Personal Emergency Response Systems: Do They Really Help? Are They Still Relevant?
“Help! I’ve fallen and I can’t get up!” These TV commercials from Life Alert popularized the concept of personal emergency response systems to the point of parody. However, fall risk among seniors is no laughing matter. Falls rank as the number one cause of accidental deaths among seniors,1 and the number of fall deaths each year has more than doubled since the turn of the century.2,3 Personal emergency response systems (PERS) are services that enable users to wear call devices that connect to professional monitoring centers. The question is, do they really help, and are they still relevant in the age of the mobile phone?
Personal Emergency Response Systems Reduce Hospitalization and Mortality
Older industry reports find that monitored PERS reduce hospitalization risk by 59% and reduce mortality rates by nearly 75%.4-8 This data helped launch PERS into the favor of home health providers, but it comes from a time before the widespread use of cell phones. Today, anyone can call for help using a device that is always at hand. The best current evidence we have comes from the journal of the Society for Academic Emergency Medicine.9 In 2007 – well into the age of the cell phone – that journal published a randomized controlled trial measuring outcomes related to PERS. Researchers gave PERS to half of the patients age 70+ being discharged from an emergency department after a fall injury. Compared to the patients who did not receive PERS after ED discharge, patients with PERS enjoyed a 50% lower rehospitalization rate.
Personal Emergency Response System or Mobile Phone?
PERS save lives by accelerating an appropriate response to emergency situations. For seniors in a medical emergency, PERS offer several possible advantages over mobile phones.
- With one-touch calling, PERS are easier to operate than phones.
- PERS are monitored 24/7. How many times have you sent your dad or mom to voicemail?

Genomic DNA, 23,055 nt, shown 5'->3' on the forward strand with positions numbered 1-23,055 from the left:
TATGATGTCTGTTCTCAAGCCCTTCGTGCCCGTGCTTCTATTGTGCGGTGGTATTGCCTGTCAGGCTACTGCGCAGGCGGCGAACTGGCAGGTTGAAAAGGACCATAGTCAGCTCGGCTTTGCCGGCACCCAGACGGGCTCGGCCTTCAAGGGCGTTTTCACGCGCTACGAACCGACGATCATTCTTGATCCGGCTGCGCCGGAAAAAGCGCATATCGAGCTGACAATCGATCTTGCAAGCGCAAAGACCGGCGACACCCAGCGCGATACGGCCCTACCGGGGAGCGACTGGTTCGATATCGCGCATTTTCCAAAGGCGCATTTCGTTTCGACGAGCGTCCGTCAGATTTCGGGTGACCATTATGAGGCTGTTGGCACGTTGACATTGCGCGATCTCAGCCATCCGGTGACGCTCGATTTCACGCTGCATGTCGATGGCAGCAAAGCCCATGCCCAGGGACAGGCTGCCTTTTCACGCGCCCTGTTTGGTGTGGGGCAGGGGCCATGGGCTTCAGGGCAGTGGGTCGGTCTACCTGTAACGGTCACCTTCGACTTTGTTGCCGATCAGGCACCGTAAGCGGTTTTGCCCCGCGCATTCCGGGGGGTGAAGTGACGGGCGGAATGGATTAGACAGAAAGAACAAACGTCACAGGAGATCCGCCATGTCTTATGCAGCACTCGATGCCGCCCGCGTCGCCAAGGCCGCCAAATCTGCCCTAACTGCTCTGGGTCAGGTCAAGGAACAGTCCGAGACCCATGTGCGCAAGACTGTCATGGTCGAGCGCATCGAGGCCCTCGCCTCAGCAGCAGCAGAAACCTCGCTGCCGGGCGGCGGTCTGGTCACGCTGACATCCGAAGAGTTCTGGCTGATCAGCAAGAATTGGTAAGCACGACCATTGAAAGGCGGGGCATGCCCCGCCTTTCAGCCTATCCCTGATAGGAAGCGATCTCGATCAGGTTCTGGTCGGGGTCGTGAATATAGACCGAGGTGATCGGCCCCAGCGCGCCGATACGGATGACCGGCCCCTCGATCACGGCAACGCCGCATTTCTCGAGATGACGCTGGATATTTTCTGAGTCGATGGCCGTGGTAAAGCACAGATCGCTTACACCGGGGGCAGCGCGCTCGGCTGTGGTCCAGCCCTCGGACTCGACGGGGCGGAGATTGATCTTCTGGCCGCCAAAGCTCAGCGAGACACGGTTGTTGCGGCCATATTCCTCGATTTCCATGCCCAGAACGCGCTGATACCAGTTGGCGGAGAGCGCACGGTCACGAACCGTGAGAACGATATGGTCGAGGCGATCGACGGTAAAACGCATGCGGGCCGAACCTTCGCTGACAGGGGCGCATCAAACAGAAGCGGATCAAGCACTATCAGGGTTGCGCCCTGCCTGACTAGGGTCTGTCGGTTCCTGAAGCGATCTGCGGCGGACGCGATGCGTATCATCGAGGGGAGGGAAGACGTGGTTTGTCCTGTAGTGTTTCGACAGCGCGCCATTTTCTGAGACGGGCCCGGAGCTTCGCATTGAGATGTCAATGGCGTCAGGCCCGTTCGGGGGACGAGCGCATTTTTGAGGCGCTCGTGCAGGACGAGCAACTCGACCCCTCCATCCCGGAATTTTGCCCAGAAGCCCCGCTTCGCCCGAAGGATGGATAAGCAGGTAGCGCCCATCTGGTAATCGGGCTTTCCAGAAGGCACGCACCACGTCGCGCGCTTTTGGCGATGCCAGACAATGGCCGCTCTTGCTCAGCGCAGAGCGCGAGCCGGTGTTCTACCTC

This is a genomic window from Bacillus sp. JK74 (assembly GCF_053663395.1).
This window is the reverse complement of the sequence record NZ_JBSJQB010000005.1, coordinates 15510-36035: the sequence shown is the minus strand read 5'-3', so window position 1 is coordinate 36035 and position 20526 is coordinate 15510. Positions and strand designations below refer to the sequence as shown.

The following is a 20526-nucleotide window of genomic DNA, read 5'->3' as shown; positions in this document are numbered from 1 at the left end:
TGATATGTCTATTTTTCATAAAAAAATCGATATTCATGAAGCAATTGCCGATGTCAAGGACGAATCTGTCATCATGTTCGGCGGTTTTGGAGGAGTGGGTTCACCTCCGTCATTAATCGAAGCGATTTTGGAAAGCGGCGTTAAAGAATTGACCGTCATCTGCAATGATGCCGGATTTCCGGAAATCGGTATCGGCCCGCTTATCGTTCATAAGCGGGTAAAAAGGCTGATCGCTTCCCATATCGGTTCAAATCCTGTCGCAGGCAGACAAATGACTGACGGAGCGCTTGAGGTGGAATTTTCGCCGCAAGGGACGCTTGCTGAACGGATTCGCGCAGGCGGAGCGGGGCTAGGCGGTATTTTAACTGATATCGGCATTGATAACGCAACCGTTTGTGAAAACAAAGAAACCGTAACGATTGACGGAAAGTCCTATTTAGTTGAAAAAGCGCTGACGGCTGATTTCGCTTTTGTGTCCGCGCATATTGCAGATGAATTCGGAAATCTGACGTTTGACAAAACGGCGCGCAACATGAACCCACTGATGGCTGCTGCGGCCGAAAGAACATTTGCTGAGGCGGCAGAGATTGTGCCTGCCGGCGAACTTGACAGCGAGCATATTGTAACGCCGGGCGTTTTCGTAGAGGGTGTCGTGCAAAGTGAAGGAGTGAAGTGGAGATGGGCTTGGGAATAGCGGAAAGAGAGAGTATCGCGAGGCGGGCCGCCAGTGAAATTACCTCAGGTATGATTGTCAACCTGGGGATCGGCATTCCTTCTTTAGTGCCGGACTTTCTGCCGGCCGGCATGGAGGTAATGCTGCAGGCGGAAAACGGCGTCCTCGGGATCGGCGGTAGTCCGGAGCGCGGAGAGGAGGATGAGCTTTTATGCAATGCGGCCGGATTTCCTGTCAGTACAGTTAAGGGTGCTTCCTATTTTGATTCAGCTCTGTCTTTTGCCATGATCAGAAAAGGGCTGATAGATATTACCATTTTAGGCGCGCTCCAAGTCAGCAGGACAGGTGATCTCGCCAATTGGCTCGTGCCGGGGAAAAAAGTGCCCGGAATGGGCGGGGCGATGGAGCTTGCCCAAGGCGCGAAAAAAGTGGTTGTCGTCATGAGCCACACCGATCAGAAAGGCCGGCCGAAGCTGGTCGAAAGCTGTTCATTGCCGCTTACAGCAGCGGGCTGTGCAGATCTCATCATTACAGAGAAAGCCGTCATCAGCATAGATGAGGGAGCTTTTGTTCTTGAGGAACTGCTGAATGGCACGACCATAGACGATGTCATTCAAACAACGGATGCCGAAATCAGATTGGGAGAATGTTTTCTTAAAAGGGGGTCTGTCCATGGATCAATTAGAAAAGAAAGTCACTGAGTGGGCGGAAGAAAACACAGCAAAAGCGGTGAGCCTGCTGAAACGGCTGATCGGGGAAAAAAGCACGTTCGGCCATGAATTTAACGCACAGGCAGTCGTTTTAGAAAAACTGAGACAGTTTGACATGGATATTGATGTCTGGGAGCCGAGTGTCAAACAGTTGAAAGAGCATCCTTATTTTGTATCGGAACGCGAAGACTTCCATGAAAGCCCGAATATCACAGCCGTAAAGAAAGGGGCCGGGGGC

- PERS work even if the wearer is unable to speak. PERS are professionally monitored and feature location identification abilities. If an operator receives a push-button call but no real interaction, a response will be launched.
- The user-location features in PERS can be superior to that available during 911 calls via a mobile phone. Sometimes, 911 cannot tell where the caller is. When 911 can access the phone location data, in some cases it is only accurate within 300 meters.
Added Features in Personal Emergency Response Systems
In their early designs, PERS used household land-based phone lines to call out or other home-based equipment, and a call was only initiated by pushing a button. Today, enhanced features promise even more protection:
- Go anywhere: Some PERS now work while away from the home.
- Fall detection: Some PERS can detect if the user has fallen and automatically initiate a call for help.
- Medical monitoring: Some systems monitor vital signs and/or provide medication reminders.
- Pattern detection: Some systems learn the movement patterns of the user and send an alert if there has been a significant deviation. For instance, if a user has been in bed hours longer than usual, someone may be notified.
- Location detection: Older systems know where you are because they know the customer’s address and they know who is calling. Newer, mobile-capable systems add accurate GPS locators.
- Daily check-in services
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- Bergen G, Stevens MR, Burns ER. Falls and fall injuries among adults aged≥ 65 years—United States, 2014. Morbidity and Mortality Weekly Report. 2016 Sep 23;65(37):993-8.
- Hu G, Baker SP. Recent increases in fatal and non-fatal injury among people aged 65 years and over in the USA. Injury Prevention. 2010 Feb 1;16(1):26-30.
- Burns E, Kakara R. Deaths from Falls Among Persons Aged ≥65 Years — United States, 2007–2016. MMWR Morb Mortal Wkly Rep; 67: 509–514.
- Bernstein M. Low-tech personal emergency response systems reduce costs and improve outcomes. Manag Care Q. 2000; 8(1): 38-43.
- Sherwood S. Morris J. A study of the effects of an emergency alarm and response system for the aged: a final report. Grand No. HS01788, NCHSR 1981.
- Cain B. Effects of a Lifeline program on hospitalization. Long Beach California: California State Univeristy: 1987; PhD Diss.
- Dibner A. Effect of personal emergency response system on hospital use. Watertown, Massachusetts: Lifeline Systems, Inc. 1985.
- Koch W. Emergency response systems assist in discharge planning. Dimens Health Serv. 1984; 61:30-31.
- Lee J, Jurley M, Carew D, et al. A randomized clinical trial to assess the impact on an emer-gency response system on anxiety and health care use among older emergency patients after a fall. Acad Emerg Med. 2007; (4): 301-8.